These events, then, presently made Solon famous and powerful. But he was even more admired and celebrated among the Greeks for what he said in behalf of the temple at Delphi, namely, that the Greeks must come to its relief, and not suffer the people of Cirrha to outrage the oracle, but aid the Delphians in maintaining the honor of the god. For it was by his persuasion that the Amphictyons1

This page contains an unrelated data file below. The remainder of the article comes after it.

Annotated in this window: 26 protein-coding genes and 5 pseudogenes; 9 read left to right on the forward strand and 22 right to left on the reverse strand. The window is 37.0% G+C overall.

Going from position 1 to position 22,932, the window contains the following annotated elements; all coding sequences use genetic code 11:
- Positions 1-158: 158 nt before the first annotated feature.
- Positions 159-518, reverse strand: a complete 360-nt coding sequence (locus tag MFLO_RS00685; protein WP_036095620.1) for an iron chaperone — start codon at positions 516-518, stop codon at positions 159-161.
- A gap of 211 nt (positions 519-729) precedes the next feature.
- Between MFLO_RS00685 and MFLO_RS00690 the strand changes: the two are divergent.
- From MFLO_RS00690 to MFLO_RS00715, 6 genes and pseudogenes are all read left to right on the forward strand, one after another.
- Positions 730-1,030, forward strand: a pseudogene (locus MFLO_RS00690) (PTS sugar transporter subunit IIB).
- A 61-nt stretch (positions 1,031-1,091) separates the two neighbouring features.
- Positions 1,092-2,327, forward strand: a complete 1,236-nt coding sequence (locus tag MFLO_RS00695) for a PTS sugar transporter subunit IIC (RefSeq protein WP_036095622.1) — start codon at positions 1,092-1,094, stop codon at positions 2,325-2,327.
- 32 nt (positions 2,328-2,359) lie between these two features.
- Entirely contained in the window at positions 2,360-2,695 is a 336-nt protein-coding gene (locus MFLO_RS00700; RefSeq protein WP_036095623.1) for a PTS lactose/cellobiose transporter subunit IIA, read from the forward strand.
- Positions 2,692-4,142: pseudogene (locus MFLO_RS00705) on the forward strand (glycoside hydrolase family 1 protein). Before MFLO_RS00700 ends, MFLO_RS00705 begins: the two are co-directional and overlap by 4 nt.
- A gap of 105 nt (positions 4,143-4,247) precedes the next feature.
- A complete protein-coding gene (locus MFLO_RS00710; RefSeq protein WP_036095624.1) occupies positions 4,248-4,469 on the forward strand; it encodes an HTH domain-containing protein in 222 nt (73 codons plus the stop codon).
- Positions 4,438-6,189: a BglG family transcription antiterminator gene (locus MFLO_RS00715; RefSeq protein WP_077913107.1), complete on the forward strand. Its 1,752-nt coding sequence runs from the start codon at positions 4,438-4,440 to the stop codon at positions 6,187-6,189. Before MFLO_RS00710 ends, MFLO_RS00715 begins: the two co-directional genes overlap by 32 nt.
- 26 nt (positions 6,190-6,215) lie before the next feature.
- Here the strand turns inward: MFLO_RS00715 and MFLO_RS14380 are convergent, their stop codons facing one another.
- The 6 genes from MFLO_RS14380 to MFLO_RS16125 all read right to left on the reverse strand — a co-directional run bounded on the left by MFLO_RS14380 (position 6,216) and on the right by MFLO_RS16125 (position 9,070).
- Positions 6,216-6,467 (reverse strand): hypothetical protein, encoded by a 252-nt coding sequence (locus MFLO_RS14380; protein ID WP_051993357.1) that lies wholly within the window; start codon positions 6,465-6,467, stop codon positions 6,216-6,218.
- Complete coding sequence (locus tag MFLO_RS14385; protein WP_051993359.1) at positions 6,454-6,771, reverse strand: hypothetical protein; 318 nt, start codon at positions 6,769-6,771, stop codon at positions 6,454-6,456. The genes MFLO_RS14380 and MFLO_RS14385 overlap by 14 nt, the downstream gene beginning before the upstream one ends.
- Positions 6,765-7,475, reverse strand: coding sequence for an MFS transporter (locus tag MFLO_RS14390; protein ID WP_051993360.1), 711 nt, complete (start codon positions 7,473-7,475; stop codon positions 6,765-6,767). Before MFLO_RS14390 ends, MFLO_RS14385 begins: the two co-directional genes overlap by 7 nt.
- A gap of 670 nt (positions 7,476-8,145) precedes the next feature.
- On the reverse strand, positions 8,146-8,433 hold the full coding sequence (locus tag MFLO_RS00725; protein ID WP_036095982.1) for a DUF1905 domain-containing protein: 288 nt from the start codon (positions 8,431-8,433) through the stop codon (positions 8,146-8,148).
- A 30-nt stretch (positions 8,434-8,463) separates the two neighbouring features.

undertook the war, as Aristotle, among others, testifies, in his list of the victors at the Pythian games, where he ascribes the measure to Solon.
He was not, however, appointed general for this war, as Evanthes the Samian says (according to Hermippus), for Aeschines the orator makes no such statement,2
and in the records of Delphi it is stated that Alcmaeon, and not Solon, commanded the Athenians.